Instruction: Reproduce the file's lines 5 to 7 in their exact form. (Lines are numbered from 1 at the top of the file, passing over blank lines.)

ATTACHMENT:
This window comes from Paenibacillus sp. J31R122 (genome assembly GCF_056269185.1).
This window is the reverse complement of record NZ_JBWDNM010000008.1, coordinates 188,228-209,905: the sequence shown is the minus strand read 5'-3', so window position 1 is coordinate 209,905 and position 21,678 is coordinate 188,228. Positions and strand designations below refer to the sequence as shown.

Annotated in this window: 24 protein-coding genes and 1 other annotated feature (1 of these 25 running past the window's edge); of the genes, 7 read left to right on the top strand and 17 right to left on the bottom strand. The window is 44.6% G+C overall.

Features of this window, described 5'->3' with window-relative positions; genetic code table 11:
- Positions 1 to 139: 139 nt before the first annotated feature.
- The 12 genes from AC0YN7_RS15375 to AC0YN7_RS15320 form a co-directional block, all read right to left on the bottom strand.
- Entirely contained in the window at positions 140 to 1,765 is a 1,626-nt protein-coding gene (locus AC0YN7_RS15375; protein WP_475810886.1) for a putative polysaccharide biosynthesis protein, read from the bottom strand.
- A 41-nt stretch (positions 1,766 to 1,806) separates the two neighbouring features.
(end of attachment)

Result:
- Positions 1 to 139: 139 nt before the first annotated feature.
- The 12 genes from AC0YN7_RS15375 to AC0YN7_RS15320 form a co-directional block, all read right to left on the bottom strand.
- Entirely contained in the window at positions 140 to 1,765 is a 1,626-nt protein-coding gene (locus AC0YN7_RS15375; protein WP_475810886.1) for a putative polysaccharide biosynthesis protein, read from the bottom strand.